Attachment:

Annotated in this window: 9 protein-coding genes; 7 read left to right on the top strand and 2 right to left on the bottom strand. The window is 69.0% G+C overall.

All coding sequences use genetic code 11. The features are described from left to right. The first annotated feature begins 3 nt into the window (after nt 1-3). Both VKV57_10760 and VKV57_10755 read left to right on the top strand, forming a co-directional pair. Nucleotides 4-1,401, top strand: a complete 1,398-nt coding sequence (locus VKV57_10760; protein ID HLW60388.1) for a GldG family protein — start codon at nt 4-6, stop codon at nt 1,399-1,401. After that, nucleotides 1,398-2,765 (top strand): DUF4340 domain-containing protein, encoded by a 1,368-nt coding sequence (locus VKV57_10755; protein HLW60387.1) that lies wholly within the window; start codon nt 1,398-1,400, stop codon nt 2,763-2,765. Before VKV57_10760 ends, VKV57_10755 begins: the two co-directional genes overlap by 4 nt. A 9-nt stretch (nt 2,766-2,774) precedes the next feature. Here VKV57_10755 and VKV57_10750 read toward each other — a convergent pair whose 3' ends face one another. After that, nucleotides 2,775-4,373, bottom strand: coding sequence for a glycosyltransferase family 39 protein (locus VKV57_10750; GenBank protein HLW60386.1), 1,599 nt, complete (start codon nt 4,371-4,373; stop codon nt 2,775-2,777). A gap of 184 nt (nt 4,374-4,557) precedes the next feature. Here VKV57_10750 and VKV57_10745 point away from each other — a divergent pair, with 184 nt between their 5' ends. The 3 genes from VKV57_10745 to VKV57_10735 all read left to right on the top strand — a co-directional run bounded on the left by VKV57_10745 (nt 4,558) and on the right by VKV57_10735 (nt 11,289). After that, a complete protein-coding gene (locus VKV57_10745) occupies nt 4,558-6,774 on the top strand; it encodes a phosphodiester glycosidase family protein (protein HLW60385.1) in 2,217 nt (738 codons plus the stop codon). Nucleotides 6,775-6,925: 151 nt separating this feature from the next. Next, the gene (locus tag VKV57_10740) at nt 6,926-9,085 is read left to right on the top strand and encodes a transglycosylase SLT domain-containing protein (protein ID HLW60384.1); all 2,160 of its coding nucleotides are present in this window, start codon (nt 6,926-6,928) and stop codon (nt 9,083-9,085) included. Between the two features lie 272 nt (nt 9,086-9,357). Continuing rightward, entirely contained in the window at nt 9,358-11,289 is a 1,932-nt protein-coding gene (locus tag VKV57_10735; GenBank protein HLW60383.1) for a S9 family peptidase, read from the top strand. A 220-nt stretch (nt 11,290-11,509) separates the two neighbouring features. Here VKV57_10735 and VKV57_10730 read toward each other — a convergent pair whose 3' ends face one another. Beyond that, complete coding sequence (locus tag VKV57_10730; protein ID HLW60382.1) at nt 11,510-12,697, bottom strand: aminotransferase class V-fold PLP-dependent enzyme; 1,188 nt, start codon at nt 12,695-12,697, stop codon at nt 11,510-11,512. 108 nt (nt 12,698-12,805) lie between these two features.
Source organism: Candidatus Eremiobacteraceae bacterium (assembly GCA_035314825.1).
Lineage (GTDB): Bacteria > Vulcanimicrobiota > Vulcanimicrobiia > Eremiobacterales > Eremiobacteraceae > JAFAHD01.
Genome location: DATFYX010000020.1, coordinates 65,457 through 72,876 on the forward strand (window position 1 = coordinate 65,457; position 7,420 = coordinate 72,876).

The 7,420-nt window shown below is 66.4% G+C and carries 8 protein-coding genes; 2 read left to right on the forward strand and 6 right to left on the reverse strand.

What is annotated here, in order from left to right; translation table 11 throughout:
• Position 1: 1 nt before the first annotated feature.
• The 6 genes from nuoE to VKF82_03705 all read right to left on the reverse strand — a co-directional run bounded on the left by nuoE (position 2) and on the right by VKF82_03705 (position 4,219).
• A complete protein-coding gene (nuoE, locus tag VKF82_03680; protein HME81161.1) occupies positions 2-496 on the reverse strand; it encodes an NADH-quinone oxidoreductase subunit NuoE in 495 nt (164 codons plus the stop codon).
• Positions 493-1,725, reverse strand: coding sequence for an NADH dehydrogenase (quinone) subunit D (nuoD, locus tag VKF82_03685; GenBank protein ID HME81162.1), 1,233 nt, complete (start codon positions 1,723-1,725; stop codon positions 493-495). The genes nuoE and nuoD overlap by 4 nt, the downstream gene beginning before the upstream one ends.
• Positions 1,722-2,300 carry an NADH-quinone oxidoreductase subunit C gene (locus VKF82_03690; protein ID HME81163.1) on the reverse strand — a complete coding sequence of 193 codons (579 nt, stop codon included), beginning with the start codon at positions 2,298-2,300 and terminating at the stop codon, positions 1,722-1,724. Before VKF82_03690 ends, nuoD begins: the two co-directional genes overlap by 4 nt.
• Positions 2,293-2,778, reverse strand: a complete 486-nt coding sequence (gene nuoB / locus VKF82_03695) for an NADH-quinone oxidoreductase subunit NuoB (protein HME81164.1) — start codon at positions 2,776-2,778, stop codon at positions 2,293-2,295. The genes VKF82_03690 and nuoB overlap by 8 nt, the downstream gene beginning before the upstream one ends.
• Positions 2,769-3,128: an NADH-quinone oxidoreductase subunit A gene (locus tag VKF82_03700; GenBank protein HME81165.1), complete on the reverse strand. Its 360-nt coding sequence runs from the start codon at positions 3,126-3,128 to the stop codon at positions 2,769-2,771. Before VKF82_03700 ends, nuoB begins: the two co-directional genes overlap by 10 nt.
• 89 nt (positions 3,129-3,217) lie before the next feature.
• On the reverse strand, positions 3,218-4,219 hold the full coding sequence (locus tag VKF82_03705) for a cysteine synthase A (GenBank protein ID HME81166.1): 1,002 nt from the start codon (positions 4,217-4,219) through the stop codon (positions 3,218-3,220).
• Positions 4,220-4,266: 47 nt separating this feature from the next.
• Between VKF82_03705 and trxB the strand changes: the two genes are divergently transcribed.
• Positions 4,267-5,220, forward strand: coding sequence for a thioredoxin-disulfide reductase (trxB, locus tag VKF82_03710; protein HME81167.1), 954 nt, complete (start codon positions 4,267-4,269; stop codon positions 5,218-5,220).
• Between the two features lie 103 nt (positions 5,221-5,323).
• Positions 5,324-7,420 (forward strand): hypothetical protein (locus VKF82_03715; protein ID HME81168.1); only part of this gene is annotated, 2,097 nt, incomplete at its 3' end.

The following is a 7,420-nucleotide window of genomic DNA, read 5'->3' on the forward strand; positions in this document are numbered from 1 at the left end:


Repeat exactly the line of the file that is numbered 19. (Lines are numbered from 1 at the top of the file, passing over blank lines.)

• Positions 4,267-5,220, forward strand: coding sequence for a thioredoxin-disulfide reductase (trxB, locus tag VKF82_03710; protein HME81167.1), 954 nt, complete (start codon positions 4,267-4,269; stop codon positions 5,218-5,220).